Nail bed lacerations should be repaired preferably under loupe magnification to prevent nail plate abnormalities.27 Occasionally, large defects of the nail bed require split-thickness graft from an uninjured area of nail bed or from the second toe. Occasionally, in some fingertip injuries revision amputation is preferable to allow tension-free closure of the soft tissues and adequate padding in an effort to minimize recovery time and hasten return to work.
The common complications encountered postoperatively were marginal necrosis, cold intolerance and hypersensitivity. The marginal necrosis was attributable to tension closure, and other minor complications like partial wound dehiscence, partial graft loss were independent of the surgical technique employed to treat them. Hypersensitivity and cold intolerance are basically complications of the injury and not the treatment. Review of the literature suggests that the rates of hypersensitivity and cold intolerance approximate 50% regardless of the modality of treatment. However, this is self-limited and resolves within one to two years.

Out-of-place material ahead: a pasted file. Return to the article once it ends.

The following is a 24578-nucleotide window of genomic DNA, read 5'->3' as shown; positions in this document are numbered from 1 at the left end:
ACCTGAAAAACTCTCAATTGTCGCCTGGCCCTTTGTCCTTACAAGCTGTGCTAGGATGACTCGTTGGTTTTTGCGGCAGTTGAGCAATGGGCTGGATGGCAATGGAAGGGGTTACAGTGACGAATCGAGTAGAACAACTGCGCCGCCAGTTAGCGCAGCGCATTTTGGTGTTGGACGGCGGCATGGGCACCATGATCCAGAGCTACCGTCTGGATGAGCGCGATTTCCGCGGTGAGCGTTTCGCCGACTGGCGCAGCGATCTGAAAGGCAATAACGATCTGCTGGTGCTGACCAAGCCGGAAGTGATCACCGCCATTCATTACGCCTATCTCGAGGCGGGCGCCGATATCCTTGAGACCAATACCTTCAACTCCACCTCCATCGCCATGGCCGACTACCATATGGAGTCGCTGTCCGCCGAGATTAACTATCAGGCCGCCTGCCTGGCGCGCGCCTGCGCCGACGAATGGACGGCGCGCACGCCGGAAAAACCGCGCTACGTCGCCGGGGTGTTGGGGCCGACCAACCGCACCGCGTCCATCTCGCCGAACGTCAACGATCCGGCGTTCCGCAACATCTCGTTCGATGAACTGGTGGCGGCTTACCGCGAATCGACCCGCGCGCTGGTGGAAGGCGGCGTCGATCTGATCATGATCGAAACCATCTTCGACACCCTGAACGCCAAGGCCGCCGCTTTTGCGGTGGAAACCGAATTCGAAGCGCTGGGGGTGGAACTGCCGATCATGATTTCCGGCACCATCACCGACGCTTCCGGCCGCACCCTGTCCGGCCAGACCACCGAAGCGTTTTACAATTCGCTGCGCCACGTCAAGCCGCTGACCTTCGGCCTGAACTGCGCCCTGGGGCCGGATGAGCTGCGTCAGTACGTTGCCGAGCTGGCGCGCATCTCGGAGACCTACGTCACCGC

The critical evaluation of fingertip defect and various techniques is necessary to choose the best possible reconstructive option from esthetic and functional recovery [Table 2]. Though the strict guidelines regarding management are difficult to formulate, the following recommendations are likely to be helpful in achieving a satisfactory functional and aesthetic result. In volarly directed wounds larger than 1cm without exposed bone or tendon, split-thickness graft is preferable. Full-thickness grafting may be preferred in skilled professionals. In children below six to seven years, composite tip grafting should be considered. If there is no or minimal tissue loss, the wound can be closed primarily. Conservative management may be employed for fingertip injuries less than 1 cm with no bone exposure.